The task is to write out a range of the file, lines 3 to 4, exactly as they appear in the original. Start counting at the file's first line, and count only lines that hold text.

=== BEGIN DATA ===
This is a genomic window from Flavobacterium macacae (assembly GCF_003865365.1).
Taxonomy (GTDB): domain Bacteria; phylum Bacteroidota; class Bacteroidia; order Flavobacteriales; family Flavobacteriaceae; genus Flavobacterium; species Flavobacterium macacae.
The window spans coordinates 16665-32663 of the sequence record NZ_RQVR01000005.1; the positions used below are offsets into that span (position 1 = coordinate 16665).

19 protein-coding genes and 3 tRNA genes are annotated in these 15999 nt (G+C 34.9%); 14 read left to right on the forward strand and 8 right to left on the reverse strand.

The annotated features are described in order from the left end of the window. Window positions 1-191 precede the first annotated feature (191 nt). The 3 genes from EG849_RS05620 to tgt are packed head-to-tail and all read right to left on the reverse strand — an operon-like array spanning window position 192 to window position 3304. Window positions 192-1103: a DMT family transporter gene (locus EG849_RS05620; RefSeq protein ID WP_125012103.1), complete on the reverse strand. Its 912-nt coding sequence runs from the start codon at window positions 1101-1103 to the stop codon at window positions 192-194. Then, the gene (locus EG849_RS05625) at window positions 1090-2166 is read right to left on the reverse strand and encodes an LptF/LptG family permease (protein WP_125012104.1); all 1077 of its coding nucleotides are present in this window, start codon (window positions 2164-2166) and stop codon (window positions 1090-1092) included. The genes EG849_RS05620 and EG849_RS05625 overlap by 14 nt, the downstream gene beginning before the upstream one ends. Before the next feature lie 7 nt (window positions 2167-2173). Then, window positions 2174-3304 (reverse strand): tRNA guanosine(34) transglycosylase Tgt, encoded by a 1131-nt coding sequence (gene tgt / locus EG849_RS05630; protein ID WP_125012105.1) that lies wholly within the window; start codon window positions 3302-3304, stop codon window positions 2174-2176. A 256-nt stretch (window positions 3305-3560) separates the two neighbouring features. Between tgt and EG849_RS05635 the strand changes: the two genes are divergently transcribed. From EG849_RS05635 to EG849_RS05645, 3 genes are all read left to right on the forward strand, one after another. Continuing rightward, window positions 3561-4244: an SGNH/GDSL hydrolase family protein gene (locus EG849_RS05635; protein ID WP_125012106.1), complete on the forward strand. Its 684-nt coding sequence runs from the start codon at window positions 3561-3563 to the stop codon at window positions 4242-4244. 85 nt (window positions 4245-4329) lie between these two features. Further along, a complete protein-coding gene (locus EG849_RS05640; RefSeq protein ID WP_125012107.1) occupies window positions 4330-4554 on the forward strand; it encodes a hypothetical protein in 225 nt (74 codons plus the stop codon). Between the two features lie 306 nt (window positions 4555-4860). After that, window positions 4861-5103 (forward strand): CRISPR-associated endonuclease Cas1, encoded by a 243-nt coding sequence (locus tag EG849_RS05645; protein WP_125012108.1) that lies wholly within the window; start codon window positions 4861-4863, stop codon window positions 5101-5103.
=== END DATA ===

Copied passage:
The window spans coordinates 16665-32663 of the sequence record NZ_RQVR01000005.1; the positions used below are offsets into that span (position 1 = coordinate 16665).

19 protein-coding genes and 3 tRNA genes are annotated in these 15999 nt (G+C 34.9%); 14 read left to right on the forward strand and 8 right to left on the reverse strand.